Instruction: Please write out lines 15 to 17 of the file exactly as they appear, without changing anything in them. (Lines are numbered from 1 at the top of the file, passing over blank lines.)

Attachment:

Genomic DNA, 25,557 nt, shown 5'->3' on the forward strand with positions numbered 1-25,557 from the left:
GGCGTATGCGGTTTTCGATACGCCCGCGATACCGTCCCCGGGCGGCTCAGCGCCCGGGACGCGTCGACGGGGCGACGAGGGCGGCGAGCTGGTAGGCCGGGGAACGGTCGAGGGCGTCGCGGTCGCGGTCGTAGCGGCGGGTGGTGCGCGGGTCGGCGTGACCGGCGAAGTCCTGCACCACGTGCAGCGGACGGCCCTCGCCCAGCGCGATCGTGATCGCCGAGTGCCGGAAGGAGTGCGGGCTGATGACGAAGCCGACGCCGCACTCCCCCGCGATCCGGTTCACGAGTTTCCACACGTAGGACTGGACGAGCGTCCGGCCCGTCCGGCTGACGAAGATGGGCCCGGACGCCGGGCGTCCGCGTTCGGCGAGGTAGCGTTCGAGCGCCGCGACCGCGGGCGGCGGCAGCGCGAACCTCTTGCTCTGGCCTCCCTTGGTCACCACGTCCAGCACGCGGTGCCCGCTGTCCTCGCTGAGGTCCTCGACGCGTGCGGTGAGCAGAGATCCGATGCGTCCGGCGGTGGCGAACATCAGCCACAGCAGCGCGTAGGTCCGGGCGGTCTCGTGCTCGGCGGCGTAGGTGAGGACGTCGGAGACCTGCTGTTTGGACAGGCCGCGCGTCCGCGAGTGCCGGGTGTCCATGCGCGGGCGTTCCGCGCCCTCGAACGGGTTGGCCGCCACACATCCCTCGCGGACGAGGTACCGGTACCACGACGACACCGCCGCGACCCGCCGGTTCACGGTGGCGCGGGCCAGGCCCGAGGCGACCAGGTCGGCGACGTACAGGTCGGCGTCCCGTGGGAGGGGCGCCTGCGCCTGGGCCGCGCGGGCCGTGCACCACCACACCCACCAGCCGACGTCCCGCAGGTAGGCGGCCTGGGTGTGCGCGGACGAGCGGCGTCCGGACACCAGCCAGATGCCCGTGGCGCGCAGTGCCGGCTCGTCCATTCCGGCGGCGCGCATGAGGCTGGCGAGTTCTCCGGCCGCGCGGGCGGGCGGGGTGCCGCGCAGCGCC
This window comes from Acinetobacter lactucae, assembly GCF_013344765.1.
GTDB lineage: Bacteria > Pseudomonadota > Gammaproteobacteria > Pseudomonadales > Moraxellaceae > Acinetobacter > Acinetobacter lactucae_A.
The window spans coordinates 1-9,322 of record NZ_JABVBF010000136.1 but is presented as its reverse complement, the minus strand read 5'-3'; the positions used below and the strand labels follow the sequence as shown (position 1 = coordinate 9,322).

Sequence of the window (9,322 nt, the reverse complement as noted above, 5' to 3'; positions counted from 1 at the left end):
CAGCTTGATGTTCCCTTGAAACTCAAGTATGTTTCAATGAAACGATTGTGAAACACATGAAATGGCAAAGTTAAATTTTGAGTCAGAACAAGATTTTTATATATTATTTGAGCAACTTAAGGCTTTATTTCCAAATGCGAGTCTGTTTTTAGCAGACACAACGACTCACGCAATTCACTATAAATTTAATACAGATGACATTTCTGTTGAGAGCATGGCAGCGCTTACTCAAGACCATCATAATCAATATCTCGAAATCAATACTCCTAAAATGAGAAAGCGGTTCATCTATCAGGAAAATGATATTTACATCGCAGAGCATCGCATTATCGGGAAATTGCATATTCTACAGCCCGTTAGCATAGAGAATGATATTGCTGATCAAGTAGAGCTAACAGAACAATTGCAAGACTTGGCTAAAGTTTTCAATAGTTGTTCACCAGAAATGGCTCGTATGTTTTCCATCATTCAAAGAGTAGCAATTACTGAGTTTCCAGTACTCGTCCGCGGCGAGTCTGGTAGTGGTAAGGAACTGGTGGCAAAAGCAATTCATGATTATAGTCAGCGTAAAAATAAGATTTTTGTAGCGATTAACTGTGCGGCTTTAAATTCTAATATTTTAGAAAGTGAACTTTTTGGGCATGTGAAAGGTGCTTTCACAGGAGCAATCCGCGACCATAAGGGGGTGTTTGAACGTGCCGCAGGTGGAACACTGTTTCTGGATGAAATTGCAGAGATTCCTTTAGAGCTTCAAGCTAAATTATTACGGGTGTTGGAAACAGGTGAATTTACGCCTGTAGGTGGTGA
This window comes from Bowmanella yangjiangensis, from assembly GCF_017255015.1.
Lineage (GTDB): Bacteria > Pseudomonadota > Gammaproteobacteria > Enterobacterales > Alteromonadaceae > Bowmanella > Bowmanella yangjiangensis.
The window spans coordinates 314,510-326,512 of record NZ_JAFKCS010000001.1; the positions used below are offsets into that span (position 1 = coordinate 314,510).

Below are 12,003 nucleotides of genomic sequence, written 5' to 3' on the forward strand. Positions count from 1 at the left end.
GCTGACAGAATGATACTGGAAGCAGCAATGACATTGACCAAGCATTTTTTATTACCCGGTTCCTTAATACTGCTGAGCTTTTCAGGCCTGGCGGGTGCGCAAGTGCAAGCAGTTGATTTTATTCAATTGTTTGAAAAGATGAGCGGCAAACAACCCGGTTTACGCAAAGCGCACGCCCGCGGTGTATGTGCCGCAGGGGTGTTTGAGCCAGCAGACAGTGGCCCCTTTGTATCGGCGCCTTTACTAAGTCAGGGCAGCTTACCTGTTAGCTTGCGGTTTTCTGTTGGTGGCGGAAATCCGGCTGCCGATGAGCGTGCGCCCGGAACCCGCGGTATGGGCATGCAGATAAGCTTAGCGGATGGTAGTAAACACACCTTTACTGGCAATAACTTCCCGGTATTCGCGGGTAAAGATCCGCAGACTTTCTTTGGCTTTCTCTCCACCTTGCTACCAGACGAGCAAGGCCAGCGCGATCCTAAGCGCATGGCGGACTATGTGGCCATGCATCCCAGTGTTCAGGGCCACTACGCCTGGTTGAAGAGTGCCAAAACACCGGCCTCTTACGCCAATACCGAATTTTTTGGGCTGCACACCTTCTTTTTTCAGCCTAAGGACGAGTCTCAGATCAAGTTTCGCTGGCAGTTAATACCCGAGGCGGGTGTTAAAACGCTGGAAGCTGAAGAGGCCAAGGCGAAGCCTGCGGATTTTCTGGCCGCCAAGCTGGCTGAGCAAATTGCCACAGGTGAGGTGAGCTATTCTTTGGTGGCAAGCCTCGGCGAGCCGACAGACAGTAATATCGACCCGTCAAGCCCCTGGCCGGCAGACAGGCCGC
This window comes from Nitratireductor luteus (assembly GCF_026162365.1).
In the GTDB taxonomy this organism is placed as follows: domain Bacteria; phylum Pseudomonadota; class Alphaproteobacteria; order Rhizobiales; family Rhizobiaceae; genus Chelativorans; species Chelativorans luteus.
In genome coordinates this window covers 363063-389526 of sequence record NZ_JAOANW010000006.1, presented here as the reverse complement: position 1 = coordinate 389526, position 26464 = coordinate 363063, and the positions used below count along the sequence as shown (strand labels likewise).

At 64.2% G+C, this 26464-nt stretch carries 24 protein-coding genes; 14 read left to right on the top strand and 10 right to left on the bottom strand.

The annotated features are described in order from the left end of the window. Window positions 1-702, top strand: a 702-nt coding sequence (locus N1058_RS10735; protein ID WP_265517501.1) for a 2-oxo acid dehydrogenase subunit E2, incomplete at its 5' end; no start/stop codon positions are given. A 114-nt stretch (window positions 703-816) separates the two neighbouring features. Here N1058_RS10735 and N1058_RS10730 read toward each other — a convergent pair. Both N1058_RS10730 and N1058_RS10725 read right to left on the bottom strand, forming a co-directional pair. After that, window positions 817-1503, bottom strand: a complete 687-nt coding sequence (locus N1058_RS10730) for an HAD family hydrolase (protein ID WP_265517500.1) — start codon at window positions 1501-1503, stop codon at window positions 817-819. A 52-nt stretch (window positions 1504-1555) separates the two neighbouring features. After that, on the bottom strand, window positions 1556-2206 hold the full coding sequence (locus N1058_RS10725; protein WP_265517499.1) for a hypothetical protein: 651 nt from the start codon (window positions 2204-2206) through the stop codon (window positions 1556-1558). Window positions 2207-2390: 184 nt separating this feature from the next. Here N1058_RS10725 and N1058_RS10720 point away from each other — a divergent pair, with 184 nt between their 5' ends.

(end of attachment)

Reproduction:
In genome coordinates this window covers 363063-389526 of sequence record NZ_JAOANW010000006.1, presented here as the reverse complement: position 1 = coordinate 389526, position 26464 = coordinate 363063, and the positions used below count along the sequence as shown (strand labels likewise).

At 64.2% G+C, this 26464-nt stretch carries 24 protein-coding genes; 14 read left to right on the top strand and 10 right to left on the bottom strand.

The annotated features are described in order from the left end of the window. Window positions 1-702, top strand: a 702-nt coding sequence (locus N1058_RS10735; protein ID WP_265517501.1) for a 2-oxo acid dehydrogenase subunit E2, incomplete at its 5' end; no start/stop codon positions are given. A 114-nt stretch (window positions 703-816) separates the two neighbouring features. Here N1058_RS10735 and N1058_RS10730 read toward each other — a convergent pair. Both N1058_RS10730 and N1058_RS10725 read right to left on the bottom strand, forming a co-directional pair. After that, window positions 817-1503, bottom strand: a complete 687-nt coding sequence (locus N1058_RS10730) for an HAD family hydrolase (protein ID WP_265517500.1) — start codon at window positions 1501-1503, stop codon at window positions 817-819. A 52-nt stretch (window positions 1504-1555) separates the two neighbouring features. After that, on the bottom strand, window positions 1556-2206 hold the full coding sequence (locus N1058_RS10725; protein WP_265517499.1) for a hypothetical protein: 651 nt from the start codon (window positions 2204-2206) through the stop codon (window positions 1556-1558). Window positions 2207-2390: 184 nt separating this feature from the next. Here N1058_RS10725 and N1058_RS10720 point away from each other — a divergent pair, with 184 nt between their 5' ends.